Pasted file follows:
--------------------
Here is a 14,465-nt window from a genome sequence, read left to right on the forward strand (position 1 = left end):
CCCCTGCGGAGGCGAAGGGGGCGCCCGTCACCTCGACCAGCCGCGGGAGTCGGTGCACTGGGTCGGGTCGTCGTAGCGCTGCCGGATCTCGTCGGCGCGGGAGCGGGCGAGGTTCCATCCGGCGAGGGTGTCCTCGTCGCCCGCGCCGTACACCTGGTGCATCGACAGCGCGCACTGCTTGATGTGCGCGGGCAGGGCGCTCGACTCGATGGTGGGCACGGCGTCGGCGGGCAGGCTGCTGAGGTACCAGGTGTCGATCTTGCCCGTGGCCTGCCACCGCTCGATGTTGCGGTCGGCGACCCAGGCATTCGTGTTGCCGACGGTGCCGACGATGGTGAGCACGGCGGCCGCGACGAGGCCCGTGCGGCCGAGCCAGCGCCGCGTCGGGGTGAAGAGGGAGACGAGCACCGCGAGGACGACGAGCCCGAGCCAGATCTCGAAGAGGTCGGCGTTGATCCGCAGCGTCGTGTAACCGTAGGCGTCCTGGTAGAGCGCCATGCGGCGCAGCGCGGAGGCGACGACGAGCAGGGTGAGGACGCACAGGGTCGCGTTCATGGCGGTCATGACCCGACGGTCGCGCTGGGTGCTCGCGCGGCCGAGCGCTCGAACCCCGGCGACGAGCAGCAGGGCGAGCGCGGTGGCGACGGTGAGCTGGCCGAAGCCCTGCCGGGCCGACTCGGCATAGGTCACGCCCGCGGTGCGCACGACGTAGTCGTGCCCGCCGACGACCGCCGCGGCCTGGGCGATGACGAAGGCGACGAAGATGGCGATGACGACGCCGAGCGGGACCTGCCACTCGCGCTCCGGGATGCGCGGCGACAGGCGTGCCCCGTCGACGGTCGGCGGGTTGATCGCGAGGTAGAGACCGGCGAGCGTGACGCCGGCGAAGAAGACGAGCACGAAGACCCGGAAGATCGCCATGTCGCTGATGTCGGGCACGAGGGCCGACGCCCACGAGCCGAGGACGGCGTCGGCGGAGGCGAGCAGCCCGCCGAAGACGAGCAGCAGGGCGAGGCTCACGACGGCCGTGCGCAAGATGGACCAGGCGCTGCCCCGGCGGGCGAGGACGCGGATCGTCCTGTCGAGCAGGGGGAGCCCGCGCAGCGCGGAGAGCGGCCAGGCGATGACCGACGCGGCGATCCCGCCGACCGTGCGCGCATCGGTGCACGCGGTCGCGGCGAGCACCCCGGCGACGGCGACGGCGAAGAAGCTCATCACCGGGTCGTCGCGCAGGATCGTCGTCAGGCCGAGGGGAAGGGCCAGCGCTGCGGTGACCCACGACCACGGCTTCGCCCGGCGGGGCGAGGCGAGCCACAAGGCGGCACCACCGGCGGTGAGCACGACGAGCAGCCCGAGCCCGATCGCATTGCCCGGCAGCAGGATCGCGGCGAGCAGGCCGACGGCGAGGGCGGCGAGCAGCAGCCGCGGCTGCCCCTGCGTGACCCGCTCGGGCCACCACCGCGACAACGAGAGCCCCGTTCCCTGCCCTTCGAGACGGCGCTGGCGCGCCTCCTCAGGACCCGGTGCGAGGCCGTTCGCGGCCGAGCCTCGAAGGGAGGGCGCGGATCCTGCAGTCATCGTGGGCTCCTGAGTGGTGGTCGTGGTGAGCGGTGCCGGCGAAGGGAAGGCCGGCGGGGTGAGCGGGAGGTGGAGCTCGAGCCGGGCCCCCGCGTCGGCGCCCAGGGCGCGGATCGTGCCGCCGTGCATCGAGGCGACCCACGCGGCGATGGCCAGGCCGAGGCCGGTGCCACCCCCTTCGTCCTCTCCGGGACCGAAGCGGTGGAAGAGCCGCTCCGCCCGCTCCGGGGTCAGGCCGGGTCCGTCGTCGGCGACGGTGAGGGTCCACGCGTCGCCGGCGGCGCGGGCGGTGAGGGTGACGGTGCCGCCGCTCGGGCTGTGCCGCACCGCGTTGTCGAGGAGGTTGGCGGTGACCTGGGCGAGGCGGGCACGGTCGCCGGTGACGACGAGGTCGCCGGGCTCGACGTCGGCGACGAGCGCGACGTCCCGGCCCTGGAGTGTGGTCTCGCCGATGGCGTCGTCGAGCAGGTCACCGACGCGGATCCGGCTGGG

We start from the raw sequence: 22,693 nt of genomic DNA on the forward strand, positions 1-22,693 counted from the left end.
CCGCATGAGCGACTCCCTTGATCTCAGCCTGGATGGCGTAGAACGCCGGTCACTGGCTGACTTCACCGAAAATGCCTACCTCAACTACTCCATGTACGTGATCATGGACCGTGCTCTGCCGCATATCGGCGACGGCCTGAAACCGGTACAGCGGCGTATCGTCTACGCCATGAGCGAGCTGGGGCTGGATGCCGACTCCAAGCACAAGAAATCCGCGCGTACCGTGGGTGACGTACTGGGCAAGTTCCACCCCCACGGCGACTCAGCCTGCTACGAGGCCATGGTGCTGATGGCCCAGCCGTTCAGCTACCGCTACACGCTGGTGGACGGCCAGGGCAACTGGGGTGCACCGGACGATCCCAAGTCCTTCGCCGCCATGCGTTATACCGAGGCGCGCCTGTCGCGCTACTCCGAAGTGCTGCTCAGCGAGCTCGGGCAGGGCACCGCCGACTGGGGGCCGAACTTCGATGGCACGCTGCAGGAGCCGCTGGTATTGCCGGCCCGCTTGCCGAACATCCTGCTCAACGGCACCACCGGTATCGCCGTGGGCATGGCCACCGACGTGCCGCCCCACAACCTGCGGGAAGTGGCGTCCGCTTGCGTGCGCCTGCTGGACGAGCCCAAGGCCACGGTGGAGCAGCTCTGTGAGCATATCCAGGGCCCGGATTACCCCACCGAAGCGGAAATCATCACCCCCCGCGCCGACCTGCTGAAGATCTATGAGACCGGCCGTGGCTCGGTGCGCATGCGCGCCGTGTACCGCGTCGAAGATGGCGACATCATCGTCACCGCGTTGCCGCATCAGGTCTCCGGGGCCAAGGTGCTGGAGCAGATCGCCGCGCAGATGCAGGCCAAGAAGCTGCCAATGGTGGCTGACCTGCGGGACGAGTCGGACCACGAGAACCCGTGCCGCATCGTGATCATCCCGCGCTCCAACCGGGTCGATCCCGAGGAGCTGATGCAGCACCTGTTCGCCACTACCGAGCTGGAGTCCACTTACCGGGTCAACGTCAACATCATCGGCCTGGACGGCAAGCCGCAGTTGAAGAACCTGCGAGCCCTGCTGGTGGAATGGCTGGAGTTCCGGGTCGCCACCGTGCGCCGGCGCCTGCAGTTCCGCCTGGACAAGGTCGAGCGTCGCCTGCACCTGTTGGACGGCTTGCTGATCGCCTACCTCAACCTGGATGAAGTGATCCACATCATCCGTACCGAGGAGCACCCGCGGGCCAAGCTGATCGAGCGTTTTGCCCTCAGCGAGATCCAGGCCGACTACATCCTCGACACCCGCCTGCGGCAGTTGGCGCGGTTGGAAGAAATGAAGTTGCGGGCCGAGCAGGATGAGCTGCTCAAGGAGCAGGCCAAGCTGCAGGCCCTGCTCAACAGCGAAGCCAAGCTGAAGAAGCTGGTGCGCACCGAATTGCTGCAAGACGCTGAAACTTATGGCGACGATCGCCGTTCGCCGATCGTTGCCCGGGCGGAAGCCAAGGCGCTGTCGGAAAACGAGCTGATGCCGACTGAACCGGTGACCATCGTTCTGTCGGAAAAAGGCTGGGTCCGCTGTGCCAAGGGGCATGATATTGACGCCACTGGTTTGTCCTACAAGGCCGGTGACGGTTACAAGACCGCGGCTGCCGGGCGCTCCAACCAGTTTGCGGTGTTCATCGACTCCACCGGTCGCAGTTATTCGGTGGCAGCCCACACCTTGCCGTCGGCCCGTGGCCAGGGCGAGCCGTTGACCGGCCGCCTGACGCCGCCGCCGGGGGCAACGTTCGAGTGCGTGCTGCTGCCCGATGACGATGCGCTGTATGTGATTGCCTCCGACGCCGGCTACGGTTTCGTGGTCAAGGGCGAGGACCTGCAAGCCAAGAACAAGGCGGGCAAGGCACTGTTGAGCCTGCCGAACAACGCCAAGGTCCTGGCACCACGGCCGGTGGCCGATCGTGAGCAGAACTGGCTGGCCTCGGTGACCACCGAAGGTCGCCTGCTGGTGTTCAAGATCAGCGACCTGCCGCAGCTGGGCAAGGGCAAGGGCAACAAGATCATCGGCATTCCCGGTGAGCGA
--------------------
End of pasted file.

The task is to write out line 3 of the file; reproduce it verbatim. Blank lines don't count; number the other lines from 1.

We start from the raw sequence: 22,693 nt of genomic DNA on the forward strand, positions 1-22,693 counted from the left end.